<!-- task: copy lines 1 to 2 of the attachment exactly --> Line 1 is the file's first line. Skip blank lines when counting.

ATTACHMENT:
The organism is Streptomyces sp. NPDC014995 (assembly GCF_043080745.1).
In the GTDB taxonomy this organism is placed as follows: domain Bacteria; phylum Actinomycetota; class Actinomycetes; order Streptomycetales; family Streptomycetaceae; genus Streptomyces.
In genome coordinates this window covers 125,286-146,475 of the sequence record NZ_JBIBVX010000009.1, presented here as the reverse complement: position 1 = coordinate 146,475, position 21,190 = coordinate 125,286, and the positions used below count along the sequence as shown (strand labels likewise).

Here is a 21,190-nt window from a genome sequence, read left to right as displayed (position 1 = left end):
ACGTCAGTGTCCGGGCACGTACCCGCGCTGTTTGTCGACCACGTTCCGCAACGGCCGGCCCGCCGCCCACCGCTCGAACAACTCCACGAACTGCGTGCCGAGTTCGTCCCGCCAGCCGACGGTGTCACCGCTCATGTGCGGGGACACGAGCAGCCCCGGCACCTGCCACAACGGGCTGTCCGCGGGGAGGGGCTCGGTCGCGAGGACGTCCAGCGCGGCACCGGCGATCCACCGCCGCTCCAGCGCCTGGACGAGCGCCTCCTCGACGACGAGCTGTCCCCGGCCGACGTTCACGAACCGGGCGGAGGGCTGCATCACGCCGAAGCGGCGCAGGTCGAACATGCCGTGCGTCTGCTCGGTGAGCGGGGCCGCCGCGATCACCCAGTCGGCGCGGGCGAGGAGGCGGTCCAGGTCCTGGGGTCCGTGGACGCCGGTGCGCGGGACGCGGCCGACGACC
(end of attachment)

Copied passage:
The organism is Streptomyces sp. NPDC014995 (assembly GCF_043080745.1).
In the GTDB taxonomy this organism is placed as follows: domain Bacteria; phylum Actinomycetota; class Actinomycetes; order Streptomycetales; family Streptomycetaceae; genus Streptomyces.